How to use Pushbullet to become a notifications guru

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With our world getting more dependent on smartphones, it was only a matter of time before an application came around that would have the ability to transfer mobile notifications to the desktop. Pushbullet does this and more, with the ability to send and receive notifications from virtually any device as well as use the app as a group chat. Pushbullet sets out to unify the mobile and desktop spaces, but does it succeed?

How to install

Installing Pushbullet is very simple and easy to set up. Pushbullet for most devices can be found here, note that there is no OS X or Linux version, so if you use one of those then use a browser extension to achieve the same result. All that is needed to get everything set up on the desktop is just a simple login. Once logged in, the desktop part of the setup is done, next is the mobile device setup. Once the Android app is installed, open it and sign in to Pushbullet. Once logged in, there will be a screen saying that you need to enable notification access for the notifications on the desktop to work. You will also need to grant a few permissions if you are running Android Marshmallow so Pushbullet can mirror phone calls onto the computer.

What can Pushbullet do?

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Pushbullet set out to unify mobile and desktop notifications, but has evolved to do much more including universal copy and paste and a messaging service. On the notifications side, there is the ability to choose actions from actionable notifications as well as respond to text messages within Pushbullet itself as long as the phone is connected. If there are certain apps that you do not want showing up on your computer, you have the ability to silence them whenever they pop up on your desktop by clicking on the option within the notification.

For developers who want to integrate Pushbullet into their apps or websites, Pushbullet offers an API.

Pushbullet is also integrated within IF, so virtually anything can be “pushed” to all of your devices, including weather reports and reminders. Pushbullet also has the ability to be used as a chatting service without using SMS through a phone, which is nice but not really that practical as it doesn’t offer any unique features.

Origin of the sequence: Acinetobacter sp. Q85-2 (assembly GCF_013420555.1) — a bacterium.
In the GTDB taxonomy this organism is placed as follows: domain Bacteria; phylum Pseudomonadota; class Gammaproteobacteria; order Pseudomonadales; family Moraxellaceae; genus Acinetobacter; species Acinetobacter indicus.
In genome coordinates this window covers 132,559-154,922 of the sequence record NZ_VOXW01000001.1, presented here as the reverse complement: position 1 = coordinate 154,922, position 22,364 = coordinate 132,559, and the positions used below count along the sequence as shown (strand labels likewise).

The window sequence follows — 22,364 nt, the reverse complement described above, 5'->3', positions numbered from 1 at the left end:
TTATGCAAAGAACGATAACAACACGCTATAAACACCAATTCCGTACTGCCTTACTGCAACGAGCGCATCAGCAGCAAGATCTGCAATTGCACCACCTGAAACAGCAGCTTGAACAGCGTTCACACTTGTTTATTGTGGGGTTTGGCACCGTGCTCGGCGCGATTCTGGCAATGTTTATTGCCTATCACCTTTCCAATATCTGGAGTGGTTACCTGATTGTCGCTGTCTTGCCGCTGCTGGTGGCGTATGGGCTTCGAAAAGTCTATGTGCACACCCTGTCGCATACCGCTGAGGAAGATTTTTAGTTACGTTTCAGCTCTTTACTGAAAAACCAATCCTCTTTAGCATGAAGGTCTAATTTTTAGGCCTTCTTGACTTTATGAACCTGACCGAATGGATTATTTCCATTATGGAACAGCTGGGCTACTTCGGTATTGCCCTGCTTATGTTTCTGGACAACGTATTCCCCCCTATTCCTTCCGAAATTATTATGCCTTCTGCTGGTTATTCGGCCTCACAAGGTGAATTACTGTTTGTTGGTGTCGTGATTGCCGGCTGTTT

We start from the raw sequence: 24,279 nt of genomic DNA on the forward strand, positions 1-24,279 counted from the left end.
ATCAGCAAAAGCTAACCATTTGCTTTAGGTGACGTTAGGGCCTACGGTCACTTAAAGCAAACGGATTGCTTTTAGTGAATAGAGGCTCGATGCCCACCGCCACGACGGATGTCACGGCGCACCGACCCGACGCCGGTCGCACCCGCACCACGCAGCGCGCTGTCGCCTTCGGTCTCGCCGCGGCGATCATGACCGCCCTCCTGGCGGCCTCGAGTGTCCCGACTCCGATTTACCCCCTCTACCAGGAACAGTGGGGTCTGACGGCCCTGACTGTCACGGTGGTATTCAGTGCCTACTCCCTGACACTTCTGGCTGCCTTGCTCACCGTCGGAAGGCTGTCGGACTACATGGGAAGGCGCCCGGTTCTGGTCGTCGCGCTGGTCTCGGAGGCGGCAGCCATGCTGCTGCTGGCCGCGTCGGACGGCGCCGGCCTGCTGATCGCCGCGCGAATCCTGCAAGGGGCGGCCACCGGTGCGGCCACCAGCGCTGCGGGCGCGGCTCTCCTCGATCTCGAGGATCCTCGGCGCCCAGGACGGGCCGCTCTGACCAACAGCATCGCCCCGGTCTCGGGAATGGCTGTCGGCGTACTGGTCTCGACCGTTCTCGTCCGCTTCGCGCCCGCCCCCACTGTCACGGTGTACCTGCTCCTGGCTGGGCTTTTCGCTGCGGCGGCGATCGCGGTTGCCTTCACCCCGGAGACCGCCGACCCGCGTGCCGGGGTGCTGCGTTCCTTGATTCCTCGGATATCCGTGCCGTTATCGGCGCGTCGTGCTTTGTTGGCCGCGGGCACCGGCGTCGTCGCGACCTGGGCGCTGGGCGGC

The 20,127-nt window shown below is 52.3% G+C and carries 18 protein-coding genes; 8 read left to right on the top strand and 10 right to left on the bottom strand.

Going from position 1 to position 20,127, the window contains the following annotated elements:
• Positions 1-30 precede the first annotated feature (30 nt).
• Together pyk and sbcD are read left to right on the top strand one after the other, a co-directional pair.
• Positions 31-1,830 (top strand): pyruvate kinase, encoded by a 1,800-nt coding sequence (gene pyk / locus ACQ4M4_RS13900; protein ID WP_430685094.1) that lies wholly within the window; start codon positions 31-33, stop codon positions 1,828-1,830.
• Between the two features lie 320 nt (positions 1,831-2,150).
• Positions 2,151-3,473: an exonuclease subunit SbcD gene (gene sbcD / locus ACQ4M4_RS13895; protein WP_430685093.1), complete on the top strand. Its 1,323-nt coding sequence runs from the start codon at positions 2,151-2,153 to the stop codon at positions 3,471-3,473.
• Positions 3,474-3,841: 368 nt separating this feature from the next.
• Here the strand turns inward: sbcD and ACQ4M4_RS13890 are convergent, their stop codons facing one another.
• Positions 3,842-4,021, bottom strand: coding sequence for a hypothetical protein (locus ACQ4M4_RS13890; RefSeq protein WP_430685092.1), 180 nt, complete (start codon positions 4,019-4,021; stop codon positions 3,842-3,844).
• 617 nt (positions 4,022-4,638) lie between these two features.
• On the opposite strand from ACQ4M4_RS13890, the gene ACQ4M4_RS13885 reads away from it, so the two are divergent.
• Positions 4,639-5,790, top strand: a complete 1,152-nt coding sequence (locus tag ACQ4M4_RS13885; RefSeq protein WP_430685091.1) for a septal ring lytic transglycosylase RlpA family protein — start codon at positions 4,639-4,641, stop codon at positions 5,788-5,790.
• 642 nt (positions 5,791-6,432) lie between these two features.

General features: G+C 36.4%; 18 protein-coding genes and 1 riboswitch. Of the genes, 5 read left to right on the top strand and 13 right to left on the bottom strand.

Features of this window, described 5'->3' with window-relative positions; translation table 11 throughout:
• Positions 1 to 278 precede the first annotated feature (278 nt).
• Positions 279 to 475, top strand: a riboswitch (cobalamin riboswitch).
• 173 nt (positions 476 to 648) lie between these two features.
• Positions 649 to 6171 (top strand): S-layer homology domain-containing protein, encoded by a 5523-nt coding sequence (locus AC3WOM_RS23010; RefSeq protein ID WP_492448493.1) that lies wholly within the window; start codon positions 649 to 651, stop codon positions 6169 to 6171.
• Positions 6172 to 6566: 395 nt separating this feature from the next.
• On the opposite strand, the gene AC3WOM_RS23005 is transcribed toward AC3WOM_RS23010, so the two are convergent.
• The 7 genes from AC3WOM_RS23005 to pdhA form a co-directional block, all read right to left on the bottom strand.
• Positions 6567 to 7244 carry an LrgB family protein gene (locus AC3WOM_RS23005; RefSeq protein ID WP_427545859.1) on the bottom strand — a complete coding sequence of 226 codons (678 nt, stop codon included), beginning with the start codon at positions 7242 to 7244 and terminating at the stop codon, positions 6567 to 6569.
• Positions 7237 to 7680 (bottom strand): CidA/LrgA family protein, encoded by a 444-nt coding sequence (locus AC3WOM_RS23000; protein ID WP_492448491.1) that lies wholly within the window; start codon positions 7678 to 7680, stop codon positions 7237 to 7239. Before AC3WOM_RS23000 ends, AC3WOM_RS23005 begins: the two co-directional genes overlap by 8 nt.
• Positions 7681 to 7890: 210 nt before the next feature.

You can also subscribe to channels within Pushbullet that act as a sort of news feed. If you want more functionality like universal copy and paste as stated earlier, you will have to get the pro version for $4 a month in the US. This includes a few more features pertaining to Android notifications like priority support as well as more cloud storage and bigger file size limits.

For developers who want to integrate Pushbullet into their apps or websites, Pushbullet offers an API that enables everything from website push notifications to building native apps for operating systems that aren’t yet officially supported.

The pros and cons of a unified system

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I have been using Pushbullet for a little over a year now and while getting notifications from virtually every device I own on my computer is fantastic, there are some things to be aware of. If you get a lot of notifications, Pushbullet can be somewhat annoying while using your computer, every time something happens on your phone a little notification pops up on the upper right corner of your screen. This is great for important notifications, but can be a nuisance for unimportant ones.

The biggest problem I have found are with group chats, like GroupMe. When you are in a group chat with 86 people like I am, there is always a box in the right corner of the screen. You are able to mute certain notifications but it is not always ideal, depending on the situation.

There is also the ability to send almost anything to any device you have to another through Pushbullet.

However there is a plus side to a unified system however, having the ability to not miss anything that goes on is a huge plus. Since your phone gets notifications for pretty much everything and your computer more than likely does not, there will never be a moment where you miss something important as long as you are on one of your devices.

There is also the ability to send almost anything to any device you have to another through Pushbullet, so if there is an image that you want on your computer from your phone, you can just “push” that image to your desktop with almost no lag between them. Using the chat on Pushbullet is nice, but it isn’t better than any of the other messaging apps, so I don’t use it much.

Wrap up

Pushbullet offers a lot of functionality from a unified notification system to chatting to universal copy and paste. With the ability to run on pretty much every operating system whether it be a native app or web based app, there is no reason why an important notification would be missed. Also offering the ability to “push” almost anything from device to device, it has never been easier to share media and links between connected devices. There are some problems with this however, if you get a lot of notifications throughout the day, the desktop notifications will start to get annoying and while the chatting service is nice, it’s more of a novelty than something that would be used all the time. Overall Pushbullet is a joy to have and is highly recommended for people who never want to be in the dark when they are away from their mobile devices. Do you use Pushbullet? Let us know in the comments below!

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